A brand with a conscience

January 4, 2019 09:45 AM Rakshya Khadka


Nepali fabrics aren’t just a cultural representation of our diverse ethnicity but they are also reliable and durable than most fabrics in general. In the last decade or so, Nepali producers have largely ignored these wonderful materials but in the recent years various new companies have shown a renewed interest in them. One of these companies is Dochaa Nepal.

Watsal Rajbhandari, Dikesh Prajapati, and Amuda Mishra met while volunteering in the post earthquake activities in 2015. They shared the nation’s dismay at the loss of such invaluable heritages and held long discussions at cafes about the possible repercussions of the calamity from a cultural point of view. One thing they were sure of – they wanted to contribute to the preservation of Nepal’s essence in culture and heritage. 

What got their conviction take a turn into the footwear industry was their shared love for shoes. “We are shoe fanatics, if that’s even a thing. So you could say that were all well versed with the requisites for a good pair of shoes,” says Prajapati who oversees the design and promotional aspects of Dochaa. The trio came from non-business backgrounds: Prajapati is an IT graduate while co-founders Rajbhandari is an engineer by profession and Mishra runs her own social organization. However, despite being unsure of the logistics and the legalities behind running a business, the three agreed to give it a try.

They began with searching for the right vendors for their fabrics. Once they had secured a reliable vendor they searched for skilled workers who could bring their designs to life. It was so that during this time they arranged for themselves a factory space for future productions at Maharajganj, Kathmandu. Prajapati was responsible for the designs and he paid special attention to it to make sure that the fabrics are the highlight of their shoes. However, durability and comfort are also taken into account. 

They decided on the name “Dochaa” by deriving the word from the Sherpa attire (bakkhu docha). “Because the aim has always been to promote and preserve the cultural attributes of Nepal we thought it befitting to our objectives. And we named our company Dochaa,” says Prajapati. 

In late April 2017, Dochaa opened for limited orders and the shoes sold out before long. The shoes make use of jeans, dhaka, syama and lawa. Under the Dochaa Classics, currently, they have buna dochaa (made of dhaka), mang dochaa (made of syama fabric traditionally worn by the Tamang community), and nakha dochaa (made of the Newari hand-woven lawa fabric). 

The feedback, the founders say, has been phenomenal. “We have people writing to us everyday expressing their appreciation for the work we are doing. We have built a strong customer base, albeit a little small, in the last 18 months. Some of our customers have been with us from day one and we are gaining a noticeable presence through word of mouth,” explains Prajapati. 

The Dochaa team believes that they have been successful in earning customer loyalty because of their commitment to quality and also because of the fact that they take all the criticisms that come their way in their stride – not letting it affect them but making sure they look into it and work on their weaknesses too.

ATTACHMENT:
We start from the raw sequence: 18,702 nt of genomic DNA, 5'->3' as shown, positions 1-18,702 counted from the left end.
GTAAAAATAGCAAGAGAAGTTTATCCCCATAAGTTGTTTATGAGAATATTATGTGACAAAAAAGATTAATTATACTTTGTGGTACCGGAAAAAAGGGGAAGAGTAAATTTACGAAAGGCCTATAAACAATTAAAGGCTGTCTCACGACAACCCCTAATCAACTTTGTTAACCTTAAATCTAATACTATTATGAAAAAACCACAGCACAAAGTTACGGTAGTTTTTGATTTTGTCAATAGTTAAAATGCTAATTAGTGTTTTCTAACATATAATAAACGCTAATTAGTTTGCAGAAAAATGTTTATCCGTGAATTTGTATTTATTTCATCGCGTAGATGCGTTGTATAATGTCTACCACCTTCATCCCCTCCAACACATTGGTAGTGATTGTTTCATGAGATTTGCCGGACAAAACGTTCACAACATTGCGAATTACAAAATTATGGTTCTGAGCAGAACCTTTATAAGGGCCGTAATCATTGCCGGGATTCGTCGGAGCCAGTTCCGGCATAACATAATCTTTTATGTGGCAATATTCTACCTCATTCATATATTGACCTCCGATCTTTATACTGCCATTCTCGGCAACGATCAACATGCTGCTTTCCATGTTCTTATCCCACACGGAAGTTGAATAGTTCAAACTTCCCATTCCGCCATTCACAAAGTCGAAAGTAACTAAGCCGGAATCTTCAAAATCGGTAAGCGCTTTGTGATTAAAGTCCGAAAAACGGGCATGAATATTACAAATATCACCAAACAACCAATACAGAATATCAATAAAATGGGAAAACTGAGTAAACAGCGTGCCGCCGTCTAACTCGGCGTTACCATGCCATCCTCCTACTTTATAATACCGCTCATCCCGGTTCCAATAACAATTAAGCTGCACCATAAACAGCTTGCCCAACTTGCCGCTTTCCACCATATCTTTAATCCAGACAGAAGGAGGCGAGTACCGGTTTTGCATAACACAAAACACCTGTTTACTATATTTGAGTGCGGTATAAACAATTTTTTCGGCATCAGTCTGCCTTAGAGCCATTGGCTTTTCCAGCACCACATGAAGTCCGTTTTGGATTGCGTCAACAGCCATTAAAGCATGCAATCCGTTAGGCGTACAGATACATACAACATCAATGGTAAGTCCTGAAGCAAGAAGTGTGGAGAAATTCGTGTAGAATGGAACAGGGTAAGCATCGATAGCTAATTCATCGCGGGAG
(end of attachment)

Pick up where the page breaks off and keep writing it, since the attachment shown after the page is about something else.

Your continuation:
During the first month of sales they personally thanked each of their buyers and took their feedback. They began importing the shoe soles after receiving complaints about the poor quality of soles. “Our purpose has always been to make use of Nepali produced materials but, despite our several attempts, we couldn’t find soles in our market that could meet our quality expectations. Some things, we have learnt, aren’t in our control so we have to make do with the limited alternatives that we have,” says Prajapati.

Dochaa Nepal’s growth so far has been an organic process – of receiving positive feedbacks that act as a push to improve their products. By late February 2019 they plan to release a whole range of designs. This time, however, they are handing over the creative tasks to the unrepresented Nepali artists. In what would be bannered under Dochaa’s Artistic Edition, the shoes will be a way to showcase the works of Nepali artists. “This is our way of storytelling, through shoes,” claims Prajapati.

Dochaa is also determined to challenge the preconceived notions of Nepal-made products being of poor quality. Prajapati says that when you pay attention to details you can easily deliver good quality products. Lack of resources isn’t a problem though it can be a stumbling block sometimes. For the three owners, Dochaa is their contribution in preserving all that we are losing with time. They wish to hold workshops to train the youths in production processes so that they not only earn their own keep but also possess the necessary skills to sustain them throughout life.

So far, Dochaa has been successful in giving women groups a chance at a stable income. For the packaging, they use handmade paper bags made by women groups in the comforts of their own homes. Being able to provide them an opportunity meets one of their purposes of community empowerment. And by accommodating the various preferences of people, providing artisans a platform for storytelling, and empowering groups of people, Dochaa Nepal is only looking forward.


 



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